Next, defendant argues that the trial court erred in denying his motion to dismiss because there was insufficient evidence that J.B. was a “student” during the summer. Specifically, defendant contends that J.B. was not “enrolled” at East Forsyth at the time of the incidents because a person is “enrolled” only during the academic school year. We disagree.

“This Court reviews the trial court's denial of a motion to dismiss de novo.” State v. Smith, 186 N.C.App. 57, 62, 650 S.E.2d 29, 33 (2007). “Upon defendant's motion for dismissal, the question for the Court is whether there is substantial evidence (1) of each essential element of the offense charged, or of a lesser offense included therein, and (2) of defendant's being the perpetrator of such offense. If so, the motion is properly denied.” State v. Fritsch, 351 N.C. 373, 378, 526 S.E.2d 451, 455.

At trial, the court instructed the jury that a “student,” for purposes of N.C. Gen.Stat. 14–202.4(A), means “a person enrolled in kindergarten, or in grade one through 12 in any school.” Defendant contends that a person is only “enrolled” during the academic year; thus, since the offenses occurred during the summer, J.B. was not enrolled, nor was he a student, at East Forsyth. In support of his argument, defendant claims that each school completes an “Initial Enrollment” count at the beginning of each school year, and students do not become enrolled at a school until that initial count.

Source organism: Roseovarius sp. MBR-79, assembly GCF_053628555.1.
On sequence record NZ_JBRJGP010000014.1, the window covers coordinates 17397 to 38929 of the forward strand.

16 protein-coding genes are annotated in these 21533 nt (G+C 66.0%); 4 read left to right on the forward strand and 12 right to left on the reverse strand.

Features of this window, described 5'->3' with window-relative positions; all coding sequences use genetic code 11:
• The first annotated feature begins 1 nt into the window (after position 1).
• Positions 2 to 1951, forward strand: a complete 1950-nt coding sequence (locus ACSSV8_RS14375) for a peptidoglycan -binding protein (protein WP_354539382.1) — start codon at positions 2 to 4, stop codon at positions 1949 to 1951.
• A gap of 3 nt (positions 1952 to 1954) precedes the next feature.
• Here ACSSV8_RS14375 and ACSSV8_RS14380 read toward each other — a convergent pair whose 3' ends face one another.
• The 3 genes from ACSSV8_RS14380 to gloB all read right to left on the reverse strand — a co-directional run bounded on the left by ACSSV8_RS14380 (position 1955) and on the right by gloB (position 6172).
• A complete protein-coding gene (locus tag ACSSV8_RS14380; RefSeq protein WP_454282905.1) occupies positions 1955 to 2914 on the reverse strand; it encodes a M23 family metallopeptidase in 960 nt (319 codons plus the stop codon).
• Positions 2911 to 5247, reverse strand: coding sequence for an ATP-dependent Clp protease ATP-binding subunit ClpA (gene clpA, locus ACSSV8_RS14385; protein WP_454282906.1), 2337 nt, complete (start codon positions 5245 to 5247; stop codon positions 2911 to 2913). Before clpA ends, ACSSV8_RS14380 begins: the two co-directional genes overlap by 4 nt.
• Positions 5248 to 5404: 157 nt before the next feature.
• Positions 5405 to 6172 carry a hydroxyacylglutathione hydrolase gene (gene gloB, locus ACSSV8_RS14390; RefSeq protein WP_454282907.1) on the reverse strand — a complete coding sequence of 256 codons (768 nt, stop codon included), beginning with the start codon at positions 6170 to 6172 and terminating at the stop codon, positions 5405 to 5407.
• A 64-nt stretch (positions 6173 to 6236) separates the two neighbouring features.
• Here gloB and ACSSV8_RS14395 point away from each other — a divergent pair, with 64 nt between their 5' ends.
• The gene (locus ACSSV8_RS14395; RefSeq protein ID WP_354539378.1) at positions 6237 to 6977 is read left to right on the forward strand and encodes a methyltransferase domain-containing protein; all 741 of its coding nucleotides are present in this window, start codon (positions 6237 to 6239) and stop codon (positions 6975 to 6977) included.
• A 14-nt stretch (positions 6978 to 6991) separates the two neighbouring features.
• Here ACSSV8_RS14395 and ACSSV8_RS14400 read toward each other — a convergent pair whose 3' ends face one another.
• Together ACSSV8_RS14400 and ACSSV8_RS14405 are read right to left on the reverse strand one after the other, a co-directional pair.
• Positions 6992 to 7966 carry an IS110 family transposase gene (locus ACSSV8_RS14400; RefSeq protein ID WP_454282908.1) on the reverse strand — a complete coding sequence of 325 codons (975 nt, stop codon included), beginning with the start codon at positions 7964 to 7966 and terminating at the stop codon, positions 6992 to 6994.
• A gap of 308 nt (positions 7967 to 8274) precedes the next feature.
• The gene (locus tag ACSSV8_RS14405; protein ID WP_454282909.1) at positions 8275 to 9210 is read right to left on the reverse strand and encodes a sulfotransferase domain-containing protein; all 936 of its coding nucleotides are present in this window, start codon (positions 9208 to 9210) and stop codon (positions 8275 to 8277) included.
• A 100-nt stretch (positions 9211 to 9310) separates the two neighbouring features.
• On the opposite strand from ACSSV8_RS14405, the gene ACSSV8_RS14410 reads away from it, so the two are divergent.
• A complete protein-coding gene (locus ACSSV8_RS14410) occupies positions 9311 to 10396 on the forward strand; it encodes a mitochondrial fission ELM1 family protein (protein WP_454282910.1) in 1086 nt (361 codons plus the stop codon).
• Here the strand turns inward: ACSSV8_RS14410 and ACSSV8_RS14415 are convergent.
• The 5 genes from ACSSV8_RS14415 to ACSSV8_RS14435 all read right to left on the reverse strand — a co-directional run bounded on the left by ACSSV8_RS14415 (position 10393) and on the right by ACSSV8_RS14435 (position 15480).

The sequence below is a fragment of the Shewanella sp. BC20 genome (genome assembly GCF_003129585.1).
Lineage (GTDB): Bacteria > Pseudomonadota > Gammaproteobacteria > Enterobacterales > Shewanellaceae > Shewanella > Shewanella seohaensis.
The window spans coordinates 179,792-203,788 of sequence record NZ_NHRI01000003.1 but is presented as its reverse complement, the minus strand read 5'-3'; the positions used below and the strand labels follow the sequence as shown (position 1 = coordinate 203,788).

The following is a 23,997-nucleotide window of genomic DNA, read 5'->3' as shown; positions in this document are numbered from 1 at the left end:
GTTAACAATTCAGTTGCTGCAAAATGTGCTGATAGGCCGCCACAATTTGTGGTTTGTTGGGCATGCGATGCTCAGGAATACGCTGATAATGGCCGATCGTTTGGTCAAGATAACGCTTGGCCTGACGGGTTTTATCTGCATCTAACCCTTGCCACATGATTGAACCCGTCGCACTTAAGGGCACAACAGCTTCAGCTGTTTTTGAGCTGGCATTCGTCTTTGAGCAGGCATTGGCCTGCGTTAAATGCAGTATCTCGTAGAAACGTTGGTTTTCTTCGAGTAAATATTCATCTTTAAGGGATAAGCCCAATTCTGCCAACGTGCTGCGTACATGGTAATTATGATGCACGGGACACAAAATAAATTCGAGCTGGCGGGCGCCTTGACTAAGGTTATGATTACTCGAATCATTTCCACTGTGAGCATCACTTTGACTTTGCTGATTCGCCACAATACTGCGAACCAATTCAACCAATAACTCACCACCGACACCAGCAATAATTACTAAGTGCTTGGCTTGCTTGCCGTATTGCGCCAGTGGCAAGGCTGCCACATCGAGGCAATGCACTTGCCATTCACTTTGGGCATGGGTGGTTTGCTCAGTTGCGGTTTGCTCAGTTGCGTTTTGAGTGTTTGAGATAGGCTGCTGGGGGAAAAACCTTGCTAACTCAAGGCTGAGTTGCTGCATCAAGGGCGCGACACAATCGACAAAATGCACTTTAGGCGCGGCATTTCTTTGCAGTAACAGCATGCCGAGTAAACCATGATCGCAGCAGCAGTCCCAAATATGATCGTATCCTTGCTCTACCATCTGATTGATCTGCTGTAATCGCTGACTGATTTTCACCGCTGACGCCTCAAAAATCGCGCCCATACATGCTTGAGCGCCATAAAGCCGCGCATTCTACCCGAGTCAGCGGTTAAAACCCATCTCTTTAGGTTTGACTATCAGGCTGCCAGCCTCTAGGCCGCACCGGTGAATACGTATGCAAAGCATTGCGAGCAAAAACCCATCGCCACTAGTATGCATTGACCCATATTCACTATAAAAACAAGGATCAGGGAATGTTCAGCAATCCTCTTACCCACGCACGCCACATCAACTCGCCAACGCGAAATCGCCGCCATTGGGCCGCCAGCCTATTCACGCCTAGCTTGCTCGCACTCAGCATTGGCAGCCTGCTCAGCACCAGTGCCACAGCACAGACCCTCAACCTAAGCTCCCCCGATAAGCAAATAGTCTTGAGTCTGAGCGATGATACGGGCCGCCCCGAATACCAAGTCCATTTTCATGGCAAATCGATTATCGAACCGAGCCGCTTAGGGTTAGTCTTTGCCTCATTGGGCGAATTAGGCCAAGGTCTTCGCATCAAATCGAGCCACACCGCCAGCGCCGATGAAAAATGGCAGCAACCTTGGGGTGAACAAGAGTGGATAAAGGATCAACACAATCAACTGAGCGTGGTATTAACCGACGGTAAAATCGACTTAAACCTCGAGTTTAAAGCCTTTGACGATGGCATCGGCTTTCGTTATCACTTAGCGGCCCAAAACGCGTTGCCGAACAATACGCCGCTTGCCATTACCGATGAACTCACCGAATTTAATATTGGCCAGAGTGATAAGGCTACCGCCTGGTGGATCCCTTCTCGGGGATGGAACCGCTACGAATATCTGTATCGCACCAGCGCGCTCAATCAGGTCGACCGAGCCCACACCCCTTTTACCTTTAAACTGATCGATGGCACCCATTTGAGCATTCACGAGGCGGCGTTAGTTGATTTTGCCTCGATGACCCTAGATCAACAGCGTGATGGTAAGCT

However, at trial, Patricia Gainey, the principal of East Forsyth, testified that students remain enrolled at her school until a parent withdraws them. Although students are required to register for fall classes during the spring, students remain in the school's database until a parent “signs them out.” J.B.'s mother testified at trial that J.B. had registered for his fall classes in April or May 2011, the spring before the incidents occurred. Since J.B.'s mother did not withdraw him from East Forsyth until the end of the 2011 school year (June 2012), he remained enrolled at East Forsyth during the summer of 2011 even though he was not taking classes at that time. In other words, he remained in East Forsyth's database, and, thus, remained enrolled, until June 2012. Therefore, during the summer, although the academic year was over, he was an enrolled student at East Forsyth. Accordingly, the trial court did not err in instructing the jury that a “student” includes anyone enrolled in a school and in denying defendant's motion to dismiss because the State presented substantial evidence that J.B. was a student at the time of the offenses.


Based on the foregoing reasons, we conclude that defendant's trial was free from error.



1.  To protect the identity of the minor victim, we have used initials.